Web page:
POLITICAL NEWS - The public protector has launched another indirect attack on President Cyril Ramaphosa in initiating an investigation into Eskom’s contracts with independent power producers (IPPs).
One of the beneficiaries of the IPP contracts is African Rainbow Energy and Power, owned by Patrice Motsepe, who is the brother-in-law of former energy minister Jeff Radebe and Ramaphosa.
Public Protector Busisiwe Mkhwebane has written to Eskom board chairperson Jabu Mabuza asking for documents and the names, designations and contact details of all officials involved in the procurement processes leading to the awarding of contracts to the 27 IPPs.
Eskom deputy spokesperson Dikatso Mothae confirmed yesterday that Mkhwebane had sent the letter and the power utility would provide the required documents.
“We can confirm we have received a letter from the public protector and will provide information as requested,” said Mothae.
The complaint to the public protector was laid by the Anti-Poverty Forum, which raised concerns about the cost of the IPPs to be borne by Eskom.
According to the forum, it was estimated that the IPPs’ 20-year contracts for bid windows 0, 1, 2, 3, 3.5 and the new bid windows 4 and 4b would in total cost South Africa more than R1.4 trillion. Founder of the Anti-Poverty Forum Phapano Phasha, who was associated with the Gupta-funded ANN7 TV station, wrote the letter to the public protector earlier this year at a time when she was an ANC member.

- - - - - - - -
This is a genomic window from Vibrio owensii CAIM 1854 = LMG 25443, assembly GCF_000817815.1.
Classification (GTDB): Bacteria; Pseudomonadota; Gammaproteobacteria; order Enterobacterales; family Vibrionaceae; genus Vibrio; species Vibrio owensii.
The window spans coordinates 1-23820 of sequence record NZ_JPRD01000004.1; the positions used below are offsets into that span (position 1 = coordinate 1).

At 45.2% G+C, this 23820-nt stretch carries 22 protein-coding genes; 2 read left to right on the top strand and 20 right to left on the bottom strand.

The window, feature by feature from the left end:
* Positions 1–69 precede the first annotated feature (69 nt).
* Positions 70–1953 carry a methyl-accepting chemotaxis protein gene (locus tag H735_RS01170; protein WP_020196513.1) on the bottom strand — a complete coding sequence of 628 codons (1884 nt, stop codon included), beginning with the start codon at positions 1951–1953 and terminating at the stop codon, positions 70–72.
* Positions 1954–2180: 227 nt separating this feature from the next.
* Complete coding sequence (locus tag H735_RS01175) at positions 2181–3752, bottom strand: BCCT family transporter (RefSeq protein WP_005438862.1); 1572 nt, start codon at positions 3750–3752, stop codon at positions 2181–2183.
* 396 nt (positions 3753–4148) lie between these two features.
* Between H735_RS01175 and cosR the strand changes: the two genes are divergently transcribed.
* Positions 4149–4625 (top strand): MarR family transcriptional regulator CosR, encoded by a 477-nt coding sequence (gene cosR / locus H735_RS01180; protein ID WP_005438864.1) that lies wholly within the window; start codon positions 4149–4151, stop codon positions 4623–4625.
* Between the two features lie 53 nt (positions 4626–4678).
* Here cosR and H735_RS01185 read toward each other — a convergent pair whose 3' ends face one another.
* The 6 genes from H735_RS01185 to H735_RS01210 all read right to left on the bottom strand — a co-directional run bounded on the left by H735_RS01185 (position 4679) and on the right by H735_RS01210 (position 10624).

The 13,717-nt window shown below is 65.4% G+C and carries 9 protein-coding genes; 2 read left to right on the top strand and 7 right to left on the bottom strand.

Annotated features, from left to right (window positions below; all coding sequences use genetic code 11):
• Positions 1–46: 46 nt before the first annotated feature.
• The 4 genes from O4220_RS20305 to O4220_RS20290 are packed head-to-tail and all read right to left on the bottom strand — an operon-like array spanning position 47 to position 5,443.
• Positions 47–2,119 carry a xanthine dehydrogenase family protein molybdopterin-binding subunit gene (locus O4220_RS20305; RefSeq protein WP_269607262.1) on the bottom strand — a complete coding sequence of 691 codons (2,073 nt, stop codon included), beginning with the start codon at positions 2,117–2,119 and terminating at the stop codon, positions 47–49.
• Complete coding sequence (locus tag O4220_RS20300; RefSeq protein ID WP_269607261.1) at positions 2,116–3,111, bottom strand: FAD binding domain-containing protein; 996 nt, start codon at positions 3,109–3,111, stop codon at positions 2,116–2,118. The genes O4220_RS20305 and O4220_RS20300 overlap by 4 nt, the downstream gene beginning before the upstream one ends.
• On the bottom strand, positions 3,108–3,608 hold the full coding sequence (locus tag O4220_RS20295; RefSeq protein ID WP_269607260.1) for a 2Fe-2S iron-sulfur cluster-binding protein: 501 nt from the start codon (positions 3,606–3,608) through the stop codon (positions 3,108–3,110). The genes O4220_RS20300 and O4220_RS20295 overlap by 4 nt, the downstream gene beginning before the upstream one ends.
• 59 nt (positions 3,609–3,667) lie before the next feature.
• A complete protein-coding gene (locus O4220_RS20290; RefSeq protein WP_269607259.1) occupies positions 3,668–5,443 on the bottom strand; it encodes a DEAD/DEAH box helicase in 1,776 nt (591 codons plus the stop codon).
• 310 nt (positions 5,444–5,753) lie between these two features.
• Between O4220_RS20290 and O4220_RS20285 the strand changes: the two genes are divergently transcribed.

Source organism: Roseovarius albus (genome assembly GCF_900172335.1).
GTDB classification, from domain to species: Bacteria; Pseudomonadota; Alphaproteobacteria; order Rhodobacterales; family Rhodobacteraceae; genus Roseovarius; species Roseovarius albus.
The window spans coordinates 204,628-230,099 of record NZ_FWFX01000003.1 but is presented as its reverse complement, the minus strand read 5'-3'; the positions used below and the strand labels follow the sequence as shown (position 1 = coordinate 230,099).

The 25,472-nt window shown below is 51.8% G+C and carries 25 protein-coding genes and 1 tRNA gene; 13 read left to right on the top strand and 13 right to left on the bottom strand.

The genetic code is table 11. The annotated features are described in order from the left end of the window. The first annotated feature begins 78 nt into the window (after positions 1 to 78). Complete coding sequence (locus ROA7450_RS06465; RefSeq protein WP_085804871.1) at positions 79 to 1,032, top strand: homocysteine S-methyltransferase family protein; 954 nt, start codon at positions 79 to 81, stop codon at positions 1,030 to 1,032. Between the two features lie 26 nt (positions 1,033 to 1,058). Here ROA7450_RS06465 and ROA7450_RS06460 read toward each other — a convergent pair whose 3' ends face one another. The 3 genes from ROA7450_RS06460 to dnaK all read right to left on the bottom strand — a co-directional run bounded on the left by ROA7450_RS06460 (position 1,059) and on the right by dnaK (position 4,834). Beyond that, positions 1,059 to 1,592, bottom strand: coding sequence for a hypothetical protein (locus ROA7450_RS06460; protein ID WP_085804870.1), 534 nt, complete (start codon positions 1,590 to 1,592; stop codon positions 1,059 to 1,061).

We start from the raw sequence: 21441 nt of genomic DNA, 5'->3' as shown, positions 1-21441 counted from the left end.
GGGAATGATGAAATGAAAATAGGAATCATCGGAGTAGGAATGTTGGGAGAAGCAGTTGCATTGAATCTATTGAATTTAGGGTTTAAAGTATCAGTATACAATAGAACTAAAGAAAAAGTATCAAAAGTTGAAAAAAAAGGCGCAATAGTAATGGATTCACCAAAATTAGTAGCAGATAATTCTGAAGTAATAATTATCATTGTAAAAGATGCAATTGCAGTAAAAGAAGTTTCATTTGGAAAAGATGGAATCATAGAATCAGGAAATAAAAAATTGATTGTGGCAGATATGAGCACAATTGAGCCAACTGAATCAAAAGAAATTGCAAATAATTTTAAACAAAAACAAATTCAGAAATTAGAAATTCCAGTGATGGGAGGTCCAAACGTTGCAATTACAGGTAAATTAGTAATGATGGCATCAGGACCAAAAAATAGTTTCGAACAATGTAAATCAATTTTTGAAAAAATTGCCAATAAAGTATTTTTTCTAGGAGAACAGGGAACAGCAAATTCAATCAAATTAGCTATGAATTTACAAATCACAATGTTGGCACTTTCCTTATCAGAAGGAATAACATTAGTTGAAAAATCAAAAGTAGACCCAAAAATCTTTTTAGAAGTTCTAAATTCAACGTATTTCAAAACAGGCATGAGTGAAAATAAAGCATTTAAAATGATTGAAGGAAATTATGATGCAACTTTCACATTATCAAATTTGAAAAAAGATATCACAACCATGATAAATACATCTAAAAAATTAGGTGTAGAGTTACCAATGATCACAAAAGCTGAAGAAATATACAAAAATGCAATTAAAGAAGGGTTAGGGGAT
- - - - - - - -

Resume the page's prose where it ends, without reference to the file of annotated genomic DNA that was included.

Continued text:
Later, she laid charges against former acting South African Revenue Service commissioner Mark Kingon, and then, in her capacity as an ANC member, laid a complaint against Public Enterprises Minister Gordhan to ANC integrity commission chairperson George Mashamba.
She requested that Gordhan be required to step aside from all his positions within the state until his name had been cleared.
In her letter, Phasha said it was inconceivable that a member of the ANC’s national executive committee could attack the office of the public protector.
Last week, Mkhwebane released a report on her investigation into the president. It found that Ramaphosa had misled parliament in his response to a question about a R500,000 donation from Bosasa for his presidential campaign in 2017.
Mkhwebane found that Ramaphosa violated the executive ethics code in that he exposed himself to a situation where there was the risk of a conflict of interest between himself and his son through businesses owned by Bosasa.
Political analyst Daniel Silke said that if the allegations against Ramaphosa stuck, he would face serious questions about his credibility and conduct.
Silke said Ramaphosa was not only facing a breakdown within the ANC after reports that he was in “fighting mode” during the NEC meeting this weekend, but that the public protector had seriously damaged his credibility.
“What we are seeing is a deep internal destabilisation to erode his power base within the ANC and to frustrate his ability to effect policy in the short term,” said Silke.
“He is probably feeling a deep sense of frustration and concern that he is being undermined and his character is being attacked.
“It is not ideal for him to be going through all this within his first 100 days in office,” said Silke.
He said if the attacks against Ramaphosa were to continue with the aim of removing him at the ANC’s national general council next year, then the president should brace himself for a long fight.